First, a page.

The number of medium-sized and large companies planning to invest in other Asean countries, especially Indonesia, Myanmar and Vietnam, could triple to more than 1,440 due to mounting concern over the fractured political picture at home, according to the U
“The political problem has encouraged more Thai investors to do business in other Asean markets. Some may consider moving to other countries if the political problem prolongs to next year,” Aat Pisanwanich, director of the university’s Centre of International Trade Studies, said yesterday.
The centre’s survey found that 480 enterprises will turn to expanding business in other Asean countries this year due to worries over the domestic conflict. Investment by Thai firms in other Asean countries would increase from Bt39.83 billion last year to Bt123.71 billion this year. Without the political problem, investment in other Asean countries would increase to only Bt77.1 billion.
The major destinations for Thai investment this year will be Indonesia at Bt37.58 billion, Myanmar Bt26.25 billion, Vietnam Bt22.25 billion, Malaysia Bt14.52 billion, Singapore Bt11.93 billion, Laos Bt5.6 billion, Cambodia Bt4.96 billion and the Philippines Bt599 million.
Businesses likely to go overseas are in the food and beverage, retail and wholesale, banking and insurance, computer and electronic, chemical product, property, machinery, garment, transportation, and electricity and gas industries.
According to the survey of 300 enterprises, the attractions of other Asean countries were their greater political stability and lower wages and production costs.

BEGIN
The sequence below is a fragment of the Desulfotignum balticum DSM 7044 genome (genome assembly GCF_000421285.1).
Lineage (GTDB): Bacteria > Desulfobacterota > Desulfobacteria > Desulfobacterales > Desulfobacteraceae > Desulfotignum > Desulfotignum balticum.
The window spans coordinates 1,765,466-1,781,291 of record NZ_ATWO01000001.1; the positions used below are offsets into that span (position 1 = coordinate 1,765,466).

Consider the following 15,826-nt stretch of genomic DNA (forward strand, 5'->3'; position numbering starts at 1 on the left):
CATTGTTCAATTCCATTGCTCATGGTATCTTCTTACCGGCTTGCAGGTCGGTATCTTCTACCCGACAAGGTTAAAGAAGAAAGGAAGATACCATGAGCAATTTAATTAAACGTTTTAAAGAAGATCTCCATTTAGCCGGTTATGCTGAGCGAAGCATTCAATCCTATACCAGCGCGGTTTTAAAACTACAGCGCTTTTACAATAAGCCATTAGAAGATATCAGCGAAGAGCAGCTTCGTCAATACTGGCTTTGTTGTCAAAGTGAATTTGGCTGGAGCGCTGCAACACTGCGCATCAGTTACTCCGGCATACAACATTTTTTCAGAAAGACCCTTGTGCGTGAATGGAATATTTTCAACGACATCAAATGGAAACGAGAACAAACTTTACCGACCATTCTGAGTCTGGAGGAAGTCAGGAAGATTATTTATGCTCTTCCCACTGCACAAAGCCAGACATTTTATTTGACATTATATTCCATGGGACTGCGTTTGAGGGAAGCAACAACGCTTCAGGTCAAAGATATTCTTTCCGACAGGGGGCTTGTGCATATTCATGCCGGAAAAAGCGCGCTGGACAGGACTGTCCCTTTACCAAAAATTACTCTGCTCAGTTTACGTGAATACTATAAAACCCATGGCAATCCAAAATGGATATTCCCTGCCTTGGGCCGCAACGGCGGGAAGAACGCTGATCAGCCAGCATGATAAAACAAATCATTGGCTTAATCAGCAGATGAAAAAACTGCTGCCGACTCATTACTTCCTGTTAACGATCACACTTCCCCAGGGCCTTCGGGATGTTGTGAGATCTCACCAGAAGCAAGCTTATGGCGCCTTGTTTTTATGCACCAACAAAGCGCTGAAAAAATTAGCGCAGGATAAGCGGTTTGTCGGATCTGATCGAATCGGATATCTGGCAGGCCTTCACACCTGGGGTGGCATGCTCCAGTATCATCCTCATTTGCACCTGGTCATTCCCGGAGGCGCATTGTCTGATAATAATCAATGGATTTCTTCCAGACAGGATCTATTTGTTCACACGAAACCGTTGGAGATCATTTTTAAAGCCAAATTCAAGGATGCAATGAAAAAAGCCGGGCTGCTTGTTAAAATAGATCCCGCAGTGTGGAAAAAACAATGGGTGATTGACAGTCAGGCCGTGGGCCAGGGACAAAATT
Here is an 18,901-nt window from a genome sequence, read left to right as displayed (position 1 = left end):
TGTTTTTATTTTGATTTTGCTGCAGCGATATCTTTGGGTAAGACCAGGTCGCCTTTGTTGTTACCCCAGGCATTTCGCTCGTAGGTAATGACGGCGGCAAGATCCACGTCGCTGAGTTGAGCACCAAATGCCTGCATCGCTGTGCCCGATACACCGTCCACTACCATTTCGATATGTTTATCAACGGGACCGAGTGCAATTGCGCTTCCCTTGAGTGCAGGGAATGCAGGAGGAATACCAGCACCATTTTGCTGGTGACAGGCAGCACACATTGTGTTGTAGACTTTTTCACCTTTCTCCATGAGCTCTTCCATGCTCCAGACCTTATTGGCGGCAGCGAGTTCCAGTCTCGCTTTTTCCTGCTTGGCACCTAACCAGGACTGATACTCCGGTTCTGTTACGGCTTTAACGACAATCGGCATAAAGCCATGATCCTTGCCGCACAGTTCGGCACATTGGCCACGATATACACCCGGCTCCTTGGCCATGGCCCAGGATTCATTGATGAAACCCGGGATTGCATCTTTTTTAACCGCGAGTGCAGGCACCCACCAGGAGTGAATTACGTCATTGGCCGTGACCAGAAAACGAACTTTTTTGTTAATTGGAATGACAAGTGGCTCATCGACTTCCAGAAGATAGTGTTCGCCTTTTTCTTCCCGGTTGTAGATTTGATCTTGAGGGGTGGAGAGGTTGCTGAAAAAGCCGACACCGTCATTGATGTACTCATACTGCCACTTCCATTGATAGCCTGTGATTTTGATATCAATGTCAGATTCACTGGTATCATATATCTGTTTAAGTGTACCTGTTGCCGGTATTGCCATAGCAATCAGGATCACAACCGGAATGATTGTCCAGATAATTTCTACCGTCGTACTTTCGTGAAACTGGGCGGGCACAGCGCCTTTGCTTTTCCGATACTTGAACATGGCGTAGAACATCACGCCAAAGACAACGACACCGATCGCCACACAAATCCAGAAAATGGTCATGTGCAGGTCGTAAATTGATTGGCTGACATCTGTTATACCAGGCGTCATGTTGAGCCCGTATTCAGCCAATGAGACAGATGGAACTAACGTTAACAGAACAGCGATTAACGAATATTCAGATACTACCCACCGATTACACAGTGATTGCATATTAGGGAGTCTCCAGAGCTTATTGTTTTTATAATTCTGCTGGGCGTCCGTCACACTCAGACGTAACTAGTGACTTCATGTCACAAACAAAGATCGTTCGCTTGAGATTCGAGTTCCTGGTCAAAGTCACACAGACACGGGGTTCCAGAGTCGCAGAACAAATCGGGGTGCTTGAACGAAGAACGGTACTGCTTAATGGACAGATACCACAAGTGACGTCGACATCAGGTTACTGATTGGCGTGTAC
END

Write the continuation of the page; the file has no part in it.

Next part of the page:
According to the centre’s study, Thailand will lose both trade and investment to Vietnam after the AEC goes on stream in 2015.
More products from Thailand – 23 items rather than 12 presently – will lose market share to Vietnam after 2015. Those products at risk include frozen foods, leather, cotton, garments, umbrellas, ceramic products, glasses, steel, hats, vegetables, paper, plastic and chemical products, electric appliances and electronics, and weapons and bullets.
Vietnam would enjoy a competitive edge in many products because its labour is much cheaper. The minimum wage in Vietnam is Bt102 a day, versus Bt300 in Thailand. Office rent is also cheaper at Bt715 per square metre per month, against Bt825 in Thailand. Other basic operating costs, including for utilities and fuel, are also about a half to two-thirds the cost here.
Vietnam would pass Thailand to become Asean’s third-largest destination for foreign direct investment (FDI) by 2020.
FDI to Vietnam would surge to US$247.79 billion in 2020 from $99.96 billion in 2012, while FDI to Thailand would climb to $233.52 billion from $135.5 billion.
More FDI will go to Vietnam in the next six years because it has more political stability, lower cost of labour and production, a bigger labour pool and a government policy to grant privileges to investors.
In 2020, Singapore would retain its crown as Asean’s largest destination for FDI, followed by Indonesia.